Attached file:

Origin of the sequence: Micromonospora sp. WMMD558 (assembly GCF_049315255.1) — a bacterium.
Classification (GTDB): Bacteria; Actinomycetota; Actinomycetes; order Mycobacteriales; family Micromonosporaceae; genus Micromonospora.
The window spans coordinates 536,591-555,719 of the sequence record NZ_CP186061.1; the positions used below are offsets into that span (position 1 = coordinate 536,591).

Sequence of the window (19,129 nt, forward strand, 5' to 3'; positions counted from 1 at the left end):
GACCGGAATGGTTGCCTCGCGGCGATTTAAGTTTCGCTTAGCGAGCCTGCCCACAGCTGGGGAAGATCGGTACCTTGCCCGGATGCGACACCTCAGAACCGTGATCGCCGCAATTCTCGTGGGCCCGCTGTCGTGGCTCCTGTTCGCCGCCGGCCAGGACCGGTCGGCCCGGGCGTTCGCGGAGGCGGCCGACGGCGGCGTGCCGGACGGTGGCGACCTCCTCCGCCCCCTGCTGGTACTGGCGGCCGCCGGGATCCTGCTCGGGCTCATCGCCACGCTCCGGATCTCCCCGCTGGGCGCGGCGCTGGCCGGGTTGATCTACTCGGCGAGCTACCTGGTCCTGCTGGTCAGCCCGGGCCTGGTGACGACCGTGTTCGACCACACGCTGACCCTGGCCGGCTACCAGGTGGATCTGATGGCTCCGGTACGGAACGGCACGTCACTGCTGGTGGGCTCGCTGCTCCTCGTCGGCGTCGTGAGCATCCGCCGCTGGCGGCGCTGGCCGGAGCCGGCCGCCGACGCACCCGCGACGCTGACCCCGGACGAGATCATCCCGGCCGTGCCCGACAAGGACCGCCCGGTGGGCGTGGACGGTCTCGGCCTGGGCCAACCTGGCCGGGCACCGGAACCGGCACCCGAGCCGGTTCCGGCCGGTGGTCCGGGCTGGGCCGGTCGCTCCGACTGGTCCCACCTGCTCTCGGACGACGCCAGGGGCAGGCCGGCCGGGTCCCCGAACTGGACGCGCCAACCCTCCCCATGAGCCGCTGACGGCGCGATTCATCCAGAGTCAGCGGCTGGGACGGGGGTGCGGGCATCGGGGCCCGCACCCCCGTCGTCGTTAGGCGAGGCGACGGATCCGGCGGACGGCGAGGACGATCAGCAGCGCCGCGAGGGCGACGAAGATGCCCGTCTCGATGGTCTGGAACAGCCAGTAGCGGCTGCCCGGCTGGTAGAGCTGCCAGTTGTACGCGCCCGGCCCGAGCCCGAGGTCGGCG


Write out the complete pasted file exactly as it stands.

Origin of the sequence: Micromonospora sp. WMMD558 (assembly GCF_049315255.1) — a bacterium.
Classification (GTDB): Bacteria; Actinomycetota; Actinomycetes; order Mycobacteriales; family Micromonosporaceae; genus Micromonospora.
The window spans coordinates 536,591-555,719 of the sequence record NZ_CP186061.1; the positions used below are offsets into that span (position 1 = coordinate 536,591).

Sequence of the window (19,129 nt, forward strand, 5' to 3'; positions counted from 1 at the left end):
GACCGGAATGGTTGCCTCGCGGCGATTTAAGTTTCGCTTAGCGAGCCTGCCCACAGCTGGGGAAGATCGGTACCTTGCCCGGATGCGACACCTCAGAACCGTGATCGCCGCAATTCTCGTGGGCCCGCTGTCGTGGCTCCTGTTCGCCGCCGGCCAGGACCGGTCGGCCCGGGCGTTCGCGGAGGCGGCCGACGGCGGCGTGCCGGACGGTGGCGACCTCCTCCGCCCCCTGCTGGTACTGGCGGCCGCCGGGATCCTGCTCGGGCTCATCGCCACGCTCCGGATCTCCCCGCTGGGCGCGGCGCTGGCCGGGTTGATCTACTCGGCGAGCTACCTGGTCCTGCTGGTCAGCCCGGGCCTGGTGACGACCGTGTTCGACCACACGCTGACCCTGGCCGGCTACCAGGTGGATCTGATGGCTCCGGTACGGAACGGCACGTCACTGCTGGTGGGCTCGCTGCTCCTCGTCGGCGTCGTGAGCATCCGCCGCTGGCGGCGCTGGCCGGAGCCGGCCGCCGACGCACCCGCGACGCTGACCCCGGACGAGATCATCCCGGCCGTGCCCGACAAGGACCGCCCGGTGGGCGTGGACGGTCTCGGCCTGGGCCAACCTGGCCGGGCACCGGAACCGGCACCCGAGCCGGTTCCGGCCGGTGGTCCGGGCTGGGCCGGTCGCTCCGACTGGTCCCACCTGCTCTCGGACGACGCCAGGGGCAGGCCGGCCGGGTCCCCGAACTGGACGCGCCAACCCTCCCCATGAGCCGCTGACGGCGCGATTCATCCAGAGTCAGCGGCTGGGACGGGGGTGCGGGCATCGGGGCCCGCACCCCCGTCGTCGTTAGGCGAGGCGACGGATCCGGCGGACGGCGAGGACGATCAGCAGCGCCGCGAGGGCGACGAAGATGCCCGTCTCGATGGTCTGGAACAGCCAGTAGCGGCTGCCCGGCTGGTAGAGCTGCCAGTTGTACGCGCCCGGCCCGAGCCCGAGGTCGGCG